Stars prove beauty is no barrier to bad breath
SUMMARY: Stunning beauty is no defense from stultifying breath. Now matter how gorgeous a person might be, bad breath causes an innate reflex to back off from him or her.
Posted: October 28, 2016
Jennifer Aniston may have the best body in Hollywood. But co-stars say her coffee breath is tough to take.
Icon of handsomeness Clark Gable might not have given a damn, but his "Gone With the Wind" love interest, Vivien Leigh, did not like kissing him. "His dentures smelled something awful," Scarlett said of her steamy scenes with Rhett.
The takeaway from these tabloid tidbits? Stunning beauty is no defense from stultifying breath. Now matter how gorgeous a person might be, bad breath causes an innate reflex to back off from him or her.
Evolutionary evidence for why we hate bad breath
The science behind our aversion to halitosis runs deep. Consider our ancestors. Their hygiene standards certainly weren't up to ours. But we learned the vital importance of smell to make life-or-death decisions. As one of my patients, an anthropologist, hypothesized, coming close allowed our forebears to sniff one another. Was this person "safe"? How could we tell?
"The science behind our aversion to halitosis runs deep."
That sniffing behavior may have been rooted in the bone-deep knowledge that some smells brought danger. For instance, if our ancestors came upon a dead animal, its scent would tell them if it was fresh enough to eat. As meat decays, anaerobic bacteria produce the chemicals cadaverine and putrescine. The process gives off stinky sulfur compounds. Those are the same substances that cause halitosis.
It's no wonder, then, that we say of persons with bad breath things like, "His breath smells like the crypt."
Getting back to our actors, The Daily Mail quoted Richard E. Grant as rating Forest Whitaker's halitosis the worst in Tinseltown. The two shared a kiss in the movie "Pret-A-Porter."
"This man had breath like an open grave," Grant said.
Halitosis plagues 'Beautiful People'
Of course, thespians aren't the only beautiful people who struggle with bad breath.
A high-end dating site whose very name is "Beautiful People" sets high standards by only accepting the most physically appealing applicants to its pool of eligible singles. Millions of would-be members have been spurned for not having the right looks. To be exact, the site has turned down 11 million applications and accepted just 800,000 in its decade-plus of keeping the unattractive outside its virtual velvet rope.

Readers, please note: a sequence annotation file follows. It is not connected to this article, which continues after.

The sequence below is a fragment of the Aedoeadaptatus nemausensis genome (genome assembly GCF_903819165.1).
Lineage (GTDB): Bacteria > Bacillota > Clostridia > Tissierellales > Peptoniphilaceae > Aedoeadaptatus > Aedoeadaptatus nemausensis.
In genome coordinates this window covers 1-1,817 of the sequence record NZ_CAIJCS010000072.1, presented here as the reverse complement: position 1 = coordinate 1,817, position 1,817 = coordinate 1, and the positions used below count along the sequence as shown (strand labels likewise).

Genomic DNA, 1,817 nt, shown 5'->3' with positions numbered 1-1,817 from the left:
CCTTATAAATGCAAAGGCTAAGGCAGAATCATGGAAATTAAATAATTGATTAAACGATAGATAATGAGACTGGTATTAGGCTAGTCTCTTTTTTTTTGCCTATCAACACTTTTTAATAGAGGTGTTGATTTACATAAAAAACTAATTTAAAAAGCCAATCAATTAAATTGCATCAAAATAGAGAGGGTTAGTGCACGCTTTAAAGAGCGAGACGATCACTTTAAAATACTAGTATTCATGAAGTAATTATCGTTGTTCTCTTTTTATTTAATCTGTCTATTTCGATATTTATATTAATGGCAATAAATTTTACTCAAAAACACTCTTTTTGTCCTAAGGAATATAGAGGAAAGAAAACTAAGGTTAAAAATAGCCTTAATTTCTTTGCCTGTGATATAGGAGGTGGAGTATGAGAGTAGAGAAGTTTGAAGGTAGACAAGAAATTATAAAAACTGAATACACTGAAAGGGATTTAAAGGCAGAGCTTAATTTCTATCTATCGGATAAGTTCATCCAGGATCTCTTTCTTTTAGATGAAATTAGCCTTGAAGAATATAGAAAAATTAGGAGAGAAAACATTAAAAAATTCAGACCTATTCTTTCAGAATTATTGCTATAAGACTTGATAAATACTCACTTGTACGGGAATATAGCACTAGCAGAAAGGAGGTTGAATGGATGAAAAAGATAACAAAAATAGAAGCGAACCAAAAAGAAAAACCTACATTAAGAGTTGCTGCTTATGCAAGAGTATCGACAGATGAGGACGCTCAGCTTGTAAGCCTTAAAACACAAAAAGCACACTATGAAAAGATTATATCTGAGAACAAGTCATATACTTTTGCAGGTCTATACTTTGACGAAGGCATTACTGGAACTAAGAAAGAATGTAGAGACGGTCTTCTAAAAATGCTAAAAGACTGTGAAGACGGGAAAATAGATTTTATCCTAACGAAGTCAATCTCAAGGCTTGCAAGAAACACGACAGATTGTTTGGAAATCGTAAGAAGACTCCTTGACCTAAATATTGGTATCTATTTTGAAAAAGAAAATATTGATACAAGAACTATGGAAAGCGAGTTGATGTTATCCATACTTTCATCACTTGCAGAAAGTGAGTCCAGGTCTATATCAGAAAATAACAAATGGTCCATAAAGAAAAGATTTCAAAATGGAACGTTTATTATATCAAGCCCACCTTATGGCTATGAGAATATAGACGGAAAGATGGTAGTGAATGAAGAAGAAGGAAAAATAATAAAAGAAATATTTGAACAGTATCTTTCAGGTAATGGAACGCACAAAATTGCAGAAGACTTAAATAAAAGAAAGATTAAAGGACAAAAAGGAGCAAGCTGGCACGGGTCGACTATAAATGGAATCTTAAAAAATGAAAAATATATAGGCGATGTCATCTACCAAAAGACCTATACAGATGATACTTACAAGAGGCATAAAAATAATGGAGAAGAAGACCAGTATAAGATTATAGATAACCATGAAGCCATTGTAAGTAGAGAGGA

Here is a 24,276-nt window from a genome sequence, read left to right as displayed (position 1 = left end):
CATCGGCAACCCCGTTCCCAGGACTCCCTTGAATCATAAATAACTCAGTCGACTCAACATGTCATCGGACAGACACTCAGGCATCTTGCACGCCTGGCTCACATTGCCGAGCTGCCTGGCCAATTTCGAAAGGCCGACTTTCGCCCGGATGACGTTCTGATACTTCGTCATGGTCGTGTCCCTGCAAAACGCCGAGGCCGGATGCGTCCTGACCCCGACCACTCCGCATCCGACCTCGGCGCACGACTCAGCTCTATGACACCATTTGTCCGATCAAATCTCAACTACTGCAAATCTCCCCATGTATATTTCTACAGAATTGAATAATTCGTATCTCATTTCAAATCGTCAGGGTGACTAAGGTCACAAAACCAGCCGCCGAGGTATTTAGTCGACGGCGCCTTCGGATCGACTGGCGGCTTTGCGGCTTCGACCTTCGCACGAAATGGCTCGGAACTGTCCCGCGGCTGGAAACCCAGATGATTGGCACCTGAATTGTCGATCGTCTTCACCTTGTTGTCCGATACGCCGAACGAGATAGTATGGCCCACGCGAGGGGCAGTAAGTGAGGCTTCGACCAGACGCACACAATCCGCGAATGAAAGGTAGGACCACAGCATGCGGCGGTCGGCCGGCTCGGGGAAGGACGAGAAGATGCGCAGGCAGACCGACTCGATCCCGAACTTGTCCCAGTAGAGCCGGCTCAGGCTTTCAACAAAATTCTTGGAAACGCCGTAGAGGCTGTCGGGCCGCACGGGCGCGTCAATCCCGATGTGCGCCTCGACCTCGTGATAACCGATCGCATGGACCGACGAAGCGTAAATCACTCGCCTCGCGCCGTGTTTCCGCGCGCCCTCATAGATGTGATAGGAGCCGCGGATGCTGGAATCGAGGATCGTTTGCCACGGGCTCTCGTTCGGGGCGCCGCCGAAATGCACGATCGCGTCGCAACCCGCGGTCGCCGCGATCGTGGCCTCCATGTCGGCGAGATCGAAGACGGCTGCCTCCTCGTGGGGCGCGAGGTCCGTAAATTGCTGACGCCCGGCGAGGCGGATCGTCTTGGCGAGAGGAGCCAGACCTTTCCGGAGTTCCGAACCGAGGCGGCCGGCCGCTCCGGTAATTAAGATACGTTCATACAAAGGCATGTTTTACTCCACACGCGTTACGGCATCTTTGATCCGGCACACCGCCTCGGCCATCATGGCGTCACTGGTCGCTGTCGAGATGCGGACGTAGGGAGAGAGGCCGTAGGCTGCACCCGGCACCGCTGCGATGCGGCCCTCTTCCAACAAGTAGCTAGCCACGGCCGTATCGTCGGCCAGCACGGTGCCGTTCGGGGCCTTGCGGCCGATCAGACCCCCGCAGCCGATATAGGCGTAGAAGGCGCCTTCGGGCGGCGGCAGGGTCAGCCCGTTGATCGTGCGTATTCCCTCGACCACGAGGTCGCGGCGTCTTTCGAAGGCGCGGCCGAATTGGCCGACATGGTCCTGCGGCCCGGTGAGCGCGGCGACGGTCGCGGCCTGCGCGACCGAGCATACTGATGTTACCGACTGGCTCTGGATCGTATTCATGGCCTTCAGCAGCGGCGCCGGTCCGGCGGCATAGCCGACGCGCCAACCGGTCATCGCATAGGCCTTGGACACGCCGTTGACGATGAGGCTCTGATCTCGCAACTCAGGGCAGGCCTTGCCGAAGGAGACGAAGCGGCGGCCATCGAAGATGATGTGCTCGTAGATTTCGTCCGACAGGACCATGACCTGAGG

Now there's news that the site will expand into the physical realm with a tony club in - where else - L.A. Only the most striking people, as judged by a panel of knockouts, will be allowed entrance.
"We listen to our members," Managing Director Greg Hodge told The Sun, "and they are fed up of going out to expensive bars, hoping to meet similarly beautiful people, only to spend the night wishing that the lighting was lower."
Seven steps to a seriously fresh mouth
These Adonises and Aphrodites would do well to pay attention not just to reps at the gym, but also to establishing a solid oral hygiene regimen. After all, the previously mentioned natural reflex to back away from dangerous scents is burrowed deep into our brains.
For a mouth that matches the attractiveness of your six-pack abs, here's what to do:
- Floss with a strand dipped in TheraBreath Oral Rinse.
- Clean your tongue with a scraper or toothbrush.
- Brush your tongue with TheraBreath Toothpaste.
- Brush your teeth for two minutes.
- Swish your mouth with TheraBreath Oral Rinse for at least 30 seconds.
- Gargle with another dose of the rinse for at least 15 seconds.
- Do not eat or drink for at least five minutes.
I go into greater detail about each of these important steps in this brief guide. Follow it twice a day for a week. You'll be astonished at the improvement in the cleanness and freshness of your mouth and breath.
We might not be able to give you Aniston's figure or Gable's cleft chin. But the co-stars of your daily life will be impressed - and won't shy away when it's time for a close-up.